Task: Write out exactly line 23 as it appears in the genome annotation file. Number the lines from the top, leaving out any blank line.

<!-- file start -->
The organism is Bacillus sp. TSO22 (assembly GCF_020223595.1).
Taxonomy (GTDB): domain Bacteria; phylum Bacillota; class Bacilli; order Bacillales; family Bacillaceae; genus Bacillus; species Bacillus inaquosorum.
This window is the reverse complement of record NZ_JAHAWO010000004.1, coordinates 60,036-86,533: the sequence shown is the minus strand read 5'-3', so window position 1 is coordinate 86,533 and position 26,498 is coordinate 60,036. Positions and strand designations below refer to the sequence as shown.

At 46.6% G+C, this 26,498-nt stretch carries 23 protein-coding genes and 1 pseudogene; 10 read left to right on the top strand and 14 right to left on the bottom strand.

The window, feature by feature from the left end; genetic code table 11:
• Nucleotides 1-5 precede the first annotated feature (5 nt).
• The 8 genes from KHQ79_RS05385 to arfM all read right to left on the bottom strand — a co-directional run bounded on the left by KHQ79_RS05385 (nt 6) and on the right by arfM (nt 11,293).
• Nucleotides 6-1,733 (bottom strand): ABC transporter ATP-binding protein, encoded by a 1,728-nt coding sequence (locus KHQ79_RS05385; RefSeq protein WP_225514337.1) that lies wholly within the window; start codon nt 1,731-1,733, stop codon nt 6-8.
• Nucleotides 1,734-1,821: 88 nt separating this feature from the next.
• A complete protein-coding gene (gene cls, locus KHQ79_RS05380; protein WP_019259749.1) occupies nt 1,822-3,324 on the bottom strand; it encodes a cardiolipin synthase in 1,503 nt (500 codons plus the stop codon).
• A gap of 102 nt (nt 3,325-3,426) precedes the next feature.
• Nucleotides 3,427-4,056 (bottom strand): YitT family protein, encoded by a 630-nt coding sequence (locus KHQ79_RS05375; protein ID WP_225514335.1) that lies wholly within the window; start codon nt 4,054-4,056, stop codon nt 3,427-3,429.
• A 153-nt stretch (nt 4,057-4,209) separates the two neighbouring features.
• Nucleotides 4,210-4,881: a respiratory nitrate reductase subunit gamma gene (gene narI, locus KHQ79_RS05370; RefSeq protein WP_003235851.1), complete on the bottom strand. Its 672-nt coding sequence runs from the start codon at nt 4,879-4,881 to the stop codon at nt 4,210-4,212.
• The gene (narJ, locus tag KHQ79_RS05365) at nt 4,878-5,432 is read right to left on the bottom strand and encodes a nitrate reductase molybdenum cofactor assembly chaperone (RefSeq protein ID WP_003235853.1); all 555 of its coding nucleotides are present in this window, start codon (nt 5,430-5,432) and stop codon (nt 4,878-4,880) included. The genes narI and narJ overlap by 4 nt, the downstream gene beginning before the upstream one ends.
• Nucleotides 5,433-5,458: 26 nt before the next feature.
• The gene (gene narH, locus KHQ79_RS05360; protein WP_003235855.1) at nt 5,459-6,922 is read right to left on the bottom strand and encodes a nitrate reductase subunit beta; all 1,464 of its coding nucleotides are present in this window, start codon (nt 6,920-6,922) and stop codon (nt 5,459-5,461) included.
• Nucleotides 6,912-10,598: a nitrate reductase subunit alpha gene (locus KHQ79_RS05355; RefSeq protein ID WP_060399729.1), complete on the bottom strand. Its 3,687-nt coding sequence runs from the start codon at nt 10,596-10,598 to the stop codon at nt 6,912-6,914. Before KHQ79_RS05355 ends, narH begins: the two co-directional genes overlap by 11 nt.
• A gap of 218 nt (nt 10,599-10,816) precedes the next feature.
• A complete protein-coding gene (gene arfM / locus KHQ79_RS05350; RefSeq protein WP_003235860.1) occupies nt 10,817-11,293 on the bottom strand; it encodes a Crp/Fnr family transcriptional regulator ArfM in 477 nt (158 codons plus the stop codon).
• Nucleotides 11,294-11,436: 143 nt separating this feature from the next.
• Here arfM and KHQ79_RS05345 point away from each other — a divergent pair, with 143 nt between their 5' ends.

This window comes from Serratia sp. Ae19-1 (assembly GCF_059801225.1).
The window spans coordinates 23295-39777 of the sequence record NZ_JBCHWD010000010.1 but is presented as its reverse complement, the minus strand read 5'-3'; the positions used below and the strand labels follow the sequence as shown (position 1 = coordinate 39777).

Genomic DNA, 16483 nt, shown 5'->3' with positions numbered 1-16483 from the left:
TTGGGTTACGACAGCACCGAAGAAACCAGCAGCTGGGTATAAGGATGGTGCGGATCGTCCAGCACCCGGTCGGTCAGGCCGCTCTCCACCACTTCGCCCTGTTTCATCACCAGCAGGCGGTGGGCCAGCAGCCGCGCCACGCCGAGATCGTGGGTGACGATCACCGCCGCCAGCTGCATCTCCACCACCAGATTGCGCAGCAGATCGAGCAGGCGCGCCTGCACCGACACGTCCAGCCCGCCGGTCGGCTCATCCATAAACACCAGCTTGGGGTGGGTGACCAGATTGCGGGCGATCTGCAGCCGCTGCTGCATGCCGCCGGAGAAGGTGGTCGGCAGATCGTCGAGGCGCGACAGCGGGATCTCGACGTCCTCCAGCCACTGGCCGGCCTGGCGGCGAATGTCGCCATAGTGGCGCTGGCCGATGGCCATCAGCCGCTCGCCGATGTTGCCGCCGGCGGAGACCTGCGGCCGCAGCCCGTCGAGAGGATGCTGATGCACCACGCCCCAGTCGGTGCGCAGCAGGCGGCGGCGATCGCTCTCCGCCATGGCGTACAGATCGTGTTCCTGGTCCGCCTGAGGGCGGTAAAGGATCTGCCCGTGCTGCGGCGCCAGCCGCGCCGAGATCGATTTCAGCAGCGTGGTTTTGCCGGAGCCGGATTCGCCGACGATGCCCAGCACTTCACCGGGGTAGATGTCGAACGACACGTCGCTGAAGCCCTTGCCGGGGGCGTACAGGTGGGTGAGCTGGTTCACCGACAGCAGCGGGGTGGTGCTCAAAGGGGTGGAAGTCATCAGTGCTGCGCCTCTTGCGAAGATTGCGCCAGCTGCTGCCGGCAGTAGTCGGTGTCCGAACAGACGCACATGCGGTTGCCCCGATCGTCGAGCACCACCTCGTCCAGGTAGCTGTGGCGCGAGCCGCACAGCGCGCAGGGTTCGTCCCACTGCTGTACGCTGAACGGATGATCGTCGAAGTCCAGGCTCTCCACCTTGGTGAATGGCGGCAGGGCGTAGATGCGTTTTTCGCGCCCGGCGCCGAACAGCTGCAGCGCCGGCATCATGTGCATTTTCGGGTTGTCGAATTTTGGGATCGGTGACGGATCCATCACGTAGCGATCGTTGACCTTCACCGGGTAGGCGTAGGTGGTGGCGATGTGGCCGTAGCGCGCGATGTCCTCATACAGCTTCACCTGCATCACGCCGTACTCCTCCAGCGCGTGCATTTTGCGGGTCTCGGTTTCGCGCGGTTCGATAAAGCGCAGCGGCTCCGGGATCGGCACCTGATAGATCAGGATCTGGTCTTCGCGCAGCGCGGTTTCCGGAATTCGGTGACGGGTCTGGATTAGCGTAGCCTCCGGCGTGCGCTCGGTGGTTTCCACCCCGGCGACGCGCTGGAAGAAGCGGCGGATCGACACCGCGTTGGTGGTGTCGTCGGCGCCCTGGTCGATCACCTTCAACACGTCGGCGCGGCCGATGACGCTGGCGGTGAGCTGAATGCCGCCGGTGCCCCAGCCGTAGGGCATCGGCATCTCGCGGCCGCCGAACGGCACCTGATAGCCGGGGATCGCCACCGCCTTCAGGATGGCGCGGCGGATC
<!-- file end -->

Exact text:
This window comes from Serratia sp. Ae19-1 (assembly GCF_059801225.1).